The Blue Mud Dauber wasp preys on Black Widow Spiders. Hope I find some of those in my yard.

The web is really sticky and feels extremely strong.

Good house keeping - keeping storage areas web free, vacuuming in the corners of rooms etc. and sealing up cracks in foundations can help prevent spiders from moving in. See the UC Davis IPM notes for more details.

Aternatively, you could follow the advice my sister gave me when I called her in Ireland to tell her of my find - "Go inside, lock the door and tuck your trousers into your socks!"

Since she'd been complaining bitterly earlier that day about the rain they'd been having, I hadn't the heart to tell her I haven't worn socks in months, and that anyways I have none long enough to reach my shorts! But then again - raindrops don't bite...

Byddi Lee

8 comments:

  1. I just posted today about spiders as well...kinda. I have the same thoughts about them as you do until one cost me $250 at the vet. Now all spiders unless they are in the garden proper die.

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  2. Euwww! Oh I would have died... gross, gross, gross. I would have killed them too, I also leave spiders to do their thing, but not ones that can kill you!

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  3. Ha ha, I have a couple of those very, very, very long sticks and a couple of big old drinking glasses, so I can cover them and see that I've caught them. I seriously hate spiders, but I do try not to kill them. The other day I was totally freaked when I found a huge dead spider in my shaggy carpet. Even though it was dead rubber gloves had to be worn to move it, it might be playing dead. One of it's legs measured about an inch. The thought that I may have stepped on it barefooted actually made me heave a couple of times. shiver, shiver!!! Thank goodness you found them before they'd spread their wings, so to speak xx

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  4. Wow I am glad that I didn't find that....I would have freaked.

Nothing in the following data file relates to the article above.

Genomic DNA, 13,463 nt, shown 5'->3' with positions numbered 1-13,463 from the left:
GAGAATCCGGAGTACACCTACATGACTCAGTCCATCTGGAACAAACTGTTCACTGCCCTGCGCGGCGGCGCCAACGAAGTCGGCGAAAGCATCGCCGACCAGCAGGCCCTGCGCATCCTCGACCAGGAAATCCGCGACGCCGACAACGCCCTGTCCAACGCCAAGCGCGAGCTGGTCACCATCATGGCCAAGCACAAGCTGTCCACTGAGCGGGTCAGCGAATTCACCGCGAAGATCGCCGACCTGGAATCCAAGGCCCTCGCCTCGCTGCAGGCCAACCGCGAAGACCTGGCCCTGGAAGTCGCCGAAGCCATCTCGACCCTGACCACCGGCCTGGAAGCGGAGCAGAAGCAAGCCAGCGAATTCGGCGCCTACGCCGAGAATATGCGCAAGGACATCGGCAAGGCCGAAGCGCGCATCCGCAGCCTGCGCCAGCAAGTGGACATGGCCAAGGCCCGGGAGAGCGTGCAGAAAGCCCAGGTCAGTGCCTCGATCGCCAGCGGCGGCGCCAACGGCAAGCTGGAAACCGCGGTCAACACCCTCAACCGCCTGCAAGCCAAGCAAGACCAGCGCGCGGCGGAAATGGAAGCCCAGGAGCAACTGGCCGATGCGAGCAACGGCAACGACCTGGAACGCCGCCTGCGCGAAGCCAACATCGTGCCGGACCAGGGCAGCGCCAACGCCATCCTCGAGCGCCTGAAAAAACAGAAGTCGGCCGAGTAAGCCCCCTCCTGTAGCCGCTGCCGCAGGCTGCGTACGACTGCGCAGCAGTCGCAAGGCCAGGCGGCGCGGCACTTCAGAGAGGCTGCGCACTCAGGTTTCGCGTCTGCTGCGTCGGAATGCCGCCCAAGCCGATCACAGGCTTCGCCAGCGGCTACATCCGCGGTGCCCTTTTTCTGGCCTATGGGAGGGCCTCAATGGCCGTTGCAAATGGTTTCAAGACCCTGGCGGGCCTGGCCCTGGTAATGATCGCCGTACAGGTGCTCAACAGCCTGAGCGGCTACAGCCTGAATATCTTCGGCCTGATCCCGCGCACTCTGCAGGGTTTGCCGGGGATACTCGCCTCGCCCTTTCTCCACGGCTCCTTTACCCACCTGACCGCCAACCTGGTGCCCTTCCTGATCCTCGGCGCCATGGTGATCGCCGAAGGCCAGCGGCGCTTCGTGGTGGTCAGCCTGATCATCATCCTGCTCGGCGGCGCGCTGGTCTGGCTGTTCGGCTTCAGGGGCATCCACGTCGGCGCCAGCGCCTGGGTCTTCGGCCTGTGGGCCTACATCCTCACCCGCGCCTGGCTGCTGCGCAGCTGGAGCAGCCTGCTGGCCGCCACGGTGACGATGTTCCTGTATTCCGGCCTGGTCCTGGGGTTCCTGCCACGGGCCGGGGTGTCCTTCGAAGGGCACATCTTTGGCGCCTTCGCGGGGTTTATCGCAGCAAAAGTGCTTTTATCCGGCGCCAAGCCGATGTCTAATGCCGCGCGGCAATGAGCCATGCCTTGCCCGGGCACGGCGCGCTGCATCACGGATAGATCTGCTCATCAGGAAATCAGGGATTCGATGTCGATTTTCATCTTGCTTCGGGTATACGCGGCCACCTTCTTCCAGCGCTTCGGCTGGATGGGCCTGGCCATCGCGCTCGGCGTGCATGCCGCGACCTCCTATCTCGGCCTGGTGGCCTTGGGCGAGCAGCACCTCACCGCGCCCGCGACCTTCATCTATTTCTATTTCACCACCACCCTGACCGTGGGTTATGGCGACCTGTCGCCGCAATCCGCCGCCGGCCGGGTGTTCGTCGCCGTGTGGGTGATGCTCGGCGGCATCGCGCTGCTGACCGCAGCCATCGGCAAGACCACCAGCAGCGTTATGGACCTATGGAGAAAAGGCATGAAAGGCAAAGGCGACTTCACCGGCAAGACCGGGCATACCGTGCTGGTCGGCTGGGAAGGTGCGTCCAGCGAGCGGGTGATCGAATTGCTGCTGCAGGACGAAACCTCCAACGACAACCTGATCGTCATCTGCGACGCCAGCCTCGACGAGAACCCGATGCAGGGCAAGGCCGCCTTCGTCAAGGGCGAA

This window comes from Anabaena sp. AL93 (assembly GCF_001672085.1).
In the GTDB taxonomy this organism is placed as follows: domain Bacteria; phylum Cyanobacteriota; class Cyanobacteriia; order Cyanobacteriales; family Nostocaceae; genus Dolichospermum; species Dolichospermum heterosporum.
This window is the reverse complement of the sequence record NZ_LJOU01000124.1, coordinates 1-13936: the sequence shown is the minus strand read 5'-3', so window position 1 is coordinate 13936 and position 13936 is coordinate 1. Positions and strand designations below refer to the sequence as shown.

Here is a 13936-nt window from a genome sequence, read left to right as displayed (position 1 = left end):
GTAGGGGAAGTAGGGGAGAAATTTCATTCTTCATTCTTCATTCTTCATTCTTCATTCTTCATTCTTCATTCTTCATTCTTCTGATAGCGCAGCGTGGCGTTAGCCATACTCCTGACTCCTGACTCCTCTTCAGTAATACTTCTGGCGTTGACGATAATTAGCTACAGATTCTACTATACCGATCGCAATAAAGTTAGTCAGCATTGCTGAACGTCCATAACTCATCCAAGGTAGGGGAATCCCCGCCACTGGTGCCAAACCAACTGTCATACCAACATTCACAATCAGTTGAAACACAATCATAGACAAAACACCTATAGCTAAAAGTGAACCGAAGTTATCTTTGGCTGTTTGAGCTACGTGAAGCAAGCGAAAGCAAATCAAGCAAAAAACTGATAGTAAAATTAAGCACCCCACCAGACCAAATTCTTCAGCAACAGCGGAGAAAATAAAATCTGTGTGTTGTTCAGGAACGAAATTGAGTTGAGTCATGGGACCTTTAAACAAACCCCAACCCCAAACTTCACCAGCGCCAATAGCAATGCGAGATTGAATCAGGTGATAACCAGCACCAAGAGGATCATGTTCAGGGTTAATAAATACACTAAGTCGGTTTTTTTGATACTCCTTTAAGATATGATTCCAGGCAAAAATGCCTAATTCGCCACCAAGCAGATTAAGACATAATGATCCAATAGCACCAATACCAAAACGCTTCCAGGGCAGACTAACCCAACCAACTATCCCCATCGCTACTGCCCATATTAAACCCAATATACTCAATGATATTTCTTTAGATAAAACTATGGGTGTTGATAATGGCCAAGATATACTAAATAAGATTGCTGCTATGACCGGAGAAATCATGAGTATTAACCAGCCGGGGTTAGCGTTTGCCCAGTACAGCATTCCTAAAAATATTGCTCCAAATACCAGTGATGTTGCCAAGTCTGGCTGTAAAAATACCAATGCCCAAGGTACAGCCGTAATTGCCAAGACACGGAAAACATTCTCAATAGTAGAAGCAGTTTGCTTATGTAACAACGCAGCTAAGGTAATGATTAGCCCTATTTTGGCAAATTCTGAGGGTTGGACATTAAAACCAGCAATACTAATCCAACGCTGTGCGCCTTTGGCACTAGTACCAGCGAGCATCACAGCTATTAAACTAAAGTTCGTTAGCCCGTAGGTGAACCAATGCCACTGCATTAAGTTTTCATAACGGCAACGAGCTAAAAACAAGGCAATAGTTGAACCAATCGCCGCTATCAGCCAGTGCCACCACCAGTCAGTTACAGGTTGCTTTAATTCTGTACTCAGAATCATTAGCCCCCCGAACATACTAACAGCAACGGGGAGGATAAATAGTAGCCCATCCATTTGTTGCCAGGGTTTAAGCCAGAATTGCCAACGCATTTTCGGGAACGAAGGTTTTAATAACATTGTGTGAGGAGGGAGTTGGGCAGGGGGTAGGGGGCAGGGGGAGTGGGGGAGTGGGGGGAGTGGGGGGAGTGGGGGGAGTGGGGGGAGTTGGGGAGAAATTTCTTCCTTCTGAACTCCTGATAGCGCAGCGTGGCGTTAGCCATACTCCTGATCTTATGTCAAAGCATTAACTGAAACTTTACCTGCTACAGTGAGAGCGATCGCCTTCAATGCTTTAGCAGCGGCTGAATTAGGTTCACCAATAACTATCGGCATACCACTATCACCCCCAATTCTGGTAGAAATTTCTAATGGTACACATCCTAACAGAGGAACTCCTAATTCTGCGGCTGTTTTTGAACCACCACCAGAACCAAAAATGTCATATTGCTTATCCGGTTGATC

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  5. Whoa, how incredibly scary! I had no idea how poisonous they were! Thank goodness you disposed of the egg sac.

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  6. Interesting. Well, considering how much good spiders do, I don't think I'll start with the good housekeeping just yet - though I agree with you regarding the black widow. It's a good idea to kill that one.

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  7. We have a LOT of black widows here. Frequently sighted under the roof eaves, and once found one under the edge of a cabinet, lurking above our cat's food dish. I took that one outside. I don't like to see them running across the floor, but I don't like to see the forest scorpions running across the floor either, and we see even more of those! I did rescue one of our Mason Bees from a widow web this spring (the widow was home so I knew who spun it). The savvy spider realized the Mason Bees were flying back and forth to build their nest, so she put the web across the front of the nest entrance. The nerve! She missed a meal, but I let her live. I always used to squish spiders, but now I just leave them be. All part of the balance here, but if they do find their way indoors, they are promptly relocated!

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  8. That does it. I am insisting on my husband cleaning out his office. Scary!
    Too bad they had to die but they are poisonous.